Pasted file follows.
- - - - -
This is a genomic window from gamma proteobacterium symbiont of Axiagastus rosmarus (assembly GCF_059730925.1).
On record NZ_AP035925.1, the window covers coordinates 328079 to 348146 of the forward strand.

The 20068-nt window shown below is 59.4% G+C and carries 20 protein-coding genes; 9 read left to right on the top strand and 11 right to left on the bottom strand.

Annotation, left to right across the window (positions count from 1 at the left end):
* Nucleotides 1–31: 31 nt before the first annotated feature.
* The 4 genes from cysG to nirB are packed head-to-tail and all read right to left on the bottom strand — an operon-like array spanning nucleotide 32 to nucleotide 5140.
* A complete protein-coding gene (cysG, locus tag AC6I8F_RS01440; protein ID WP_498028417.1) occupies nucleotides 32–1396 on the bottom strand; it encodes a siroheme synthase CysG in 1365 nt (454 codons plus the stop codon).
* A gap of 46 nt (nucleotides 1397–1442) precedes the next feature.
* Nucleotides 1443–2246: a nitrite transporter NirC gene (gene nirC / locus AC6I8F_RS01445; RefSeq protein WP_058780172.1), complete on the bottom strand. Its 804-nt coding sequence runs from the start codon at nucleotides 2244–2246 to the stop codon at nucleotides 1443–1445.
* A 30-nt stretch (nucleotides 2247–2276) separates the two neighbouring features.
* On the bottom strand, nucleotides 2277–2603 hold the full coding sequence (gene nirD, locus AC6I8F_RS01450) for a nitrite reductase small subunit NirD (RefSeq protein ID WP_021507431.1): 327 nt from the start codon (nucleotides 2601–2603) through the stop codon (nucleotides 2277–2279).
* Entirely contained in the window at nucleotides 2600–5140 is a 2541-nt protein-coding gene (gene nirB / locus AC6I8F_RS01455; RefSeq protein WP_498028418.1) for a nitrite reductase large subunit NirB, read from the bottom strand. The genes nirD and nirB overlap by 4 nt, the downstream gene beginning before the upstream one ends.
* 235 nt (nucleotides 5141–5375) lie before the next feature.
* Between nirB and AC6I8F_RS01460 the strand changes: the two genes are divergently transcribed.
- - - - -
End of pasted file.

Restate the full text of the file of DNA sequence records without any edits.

This is a genomic window from gamma proteobacterium symbiont of Axiagastus rosmarus (assembly GCF_059730925.1).
On record NZ_AP035925.1, the window covers coordinates 328079 to 348146 of the forward strand.

The 20068-nt window shown below is 59.4% G+C and carries 20 protein-coding genes; 9 read left to right on the top strand and 11 right to left on the bottom strand.

Annotation, left to right across the window (positions count from 1 at the left end):
* Nucleotides 1–31: 31 nt before the first annotated feature.
* The 4 genes from cysG to nirB are packed head-to-tail and all read right to left on the bottom strand — an operon-like array spanning nucleotide 32 to nucleotide 5140.
* A complete protein-coding gene (cysG, locus tag AC6I8F_RS01440; protein ID WP_498028417.1) occupies nucleotides 32–1396 on the bottom strand; it encodes a siroheme synthase CysG in 1365 nt (454 codons plus the stop codon).
* A gap of 46 nt (nucleotides 1397–1442) precedes the next feature.
* Nucleotides 1443–2246: a nitrite transporter NirC gene (gene nirC / locus AC6I8F_RS01445; RefSeq protein WP_058780172.1), complete on the bottom strand. Its 804-nt coding sequence runs from the start codon at nucleotides 2244–2246 to the stop codon at nucleotides 1443–1445.
* A 30-nt stretch (nucleotides 2247–2276) separates the two neighbouring features.
* On the bottom strand, nucleotides 2277–2603 hold the full coding sequence (gene nirD, locus AC6I8F_RS01450) for a nitrite reductase small subunit NirD (RefSeq protein ID WP_021507431.1): 327 nt from the start codon (nucleotides 2601–2603) through the stop codon (nucleotides 2277–2279).
* Entirely contained in the window at nucleotides 2600–5140 is a 2541-nt protein-coding gene (gene nirB / locus AC6I8F_RS01455; RefSeq protein WP_498028418.1) for a nitrite reductase large subunit NirB, read from the bottom strand. The genes nirD and nirB overlap by 4 nt, the downstream gene beginning before the upstream one ends.
* 235 nt (nucleotides 5141–5375) lie before the next feature.
* Between nirB and AC6I8F_RS01460 the strand changes: the two genes are divergently transcribed.